The latest data pointing to a hard landing for China

Signs of a hard landing in China continue to materialize this week as a slew of new data point to slowing growth in sectors vital to the Chinese economy.

Shanghai skyline image courtesy Flickr user Emille Bremmer http://www.flickr.com/people/echbremmer/The HSBC/Markit Purchasing Manager’s Index came in Thursday with a score of 48.1, a four-month low (a number above 50 indicates increasing growth). As well, China’s Manufacturing Output Index number was only 47.9, a two-month low.

Further, Japanese trade data also indicate a slowdown in the Chinese manufacturing sector. Japan reported that exports to China shrunk 14% in February due to a precipitous decrease in machinery demand, indicating that construction activity in Mainland China remains depressed.

According to Adrian Mowat, chief Asia and emerging markets strategist at J.P. Morgan, China is already experiencing a hard landing: “Car sales are down, cement production is down, steel production is down, construction stocks are down.”

Stocks with exposure to the Chinese manufacturing and construction sectors like Caterpillar (CAT, quote), VALE (VALE, quote), and BHP Billiton (BHP, quote) could be adversely affected by a prolonged slowdown in China.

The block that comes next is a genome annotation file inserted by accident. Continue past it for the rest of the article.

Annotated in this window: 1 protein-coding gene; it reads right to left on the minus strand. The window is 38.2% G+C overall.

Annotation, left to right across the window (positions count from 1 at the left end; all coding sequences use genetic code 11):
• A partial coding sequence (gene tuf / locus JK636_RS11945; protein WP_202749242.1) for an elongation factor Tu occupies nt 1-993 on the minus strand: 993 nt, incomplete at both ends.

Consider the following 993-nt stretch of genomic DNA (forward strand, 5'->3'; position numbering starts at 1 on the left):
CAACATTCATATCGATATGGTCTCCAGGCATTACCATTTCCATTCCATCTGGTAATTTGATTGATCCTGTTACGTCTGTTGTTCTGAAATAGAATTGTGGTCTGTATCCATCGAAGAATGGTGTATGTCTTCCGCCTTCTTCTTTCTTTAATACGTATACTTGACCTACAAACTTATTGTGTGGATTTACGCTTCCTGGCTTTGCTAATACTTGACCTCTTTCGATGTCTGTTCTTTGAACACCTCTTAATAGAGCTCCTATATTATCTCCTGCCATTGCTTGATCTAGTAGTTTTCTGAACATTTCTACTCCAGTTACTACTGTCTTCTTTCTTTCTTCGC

With Wen Jiabao’s recent admission that Chinese housing prices are still inflated, combined with speculation over the health of China’s banks in light of potentially toxic loans, China-focused ETFs with heavy exposure to these sectors like FXI (FXI, quote) and YAO (YAO, quote) could encounter bearish pressure in the near future.

Bearish signals are not confined to manufacturing and housing; fears of declining advertising revenue have halted Baidu’s (BIDU, quote) gains over the past few weeks. 

One bright spot continues to be the Macao gaming sector. These stocks have been on fire ever since February monthly gaming revenues from the former Portuguese enclave came in higher than expected. Macao’s March numbers, expected during the first week of April, will paint a clearer picture of the extent to which stocks like Melco (MPEL, quote) will be affected by a Chinese slowdown.

Given the aforementioned problems and Europe’s likely recession — the euro zone is China’s largest trading partner — all likely to fester for some time, fears of a hard landing in China are growing.

BIDU is trading higher on Thursday; JPM, CAT, VALE, BHP, FXI, YAO, and MPEL are all trading lower.

Disclosure: Immediate family members are long CAT, VALE, and MPEL.

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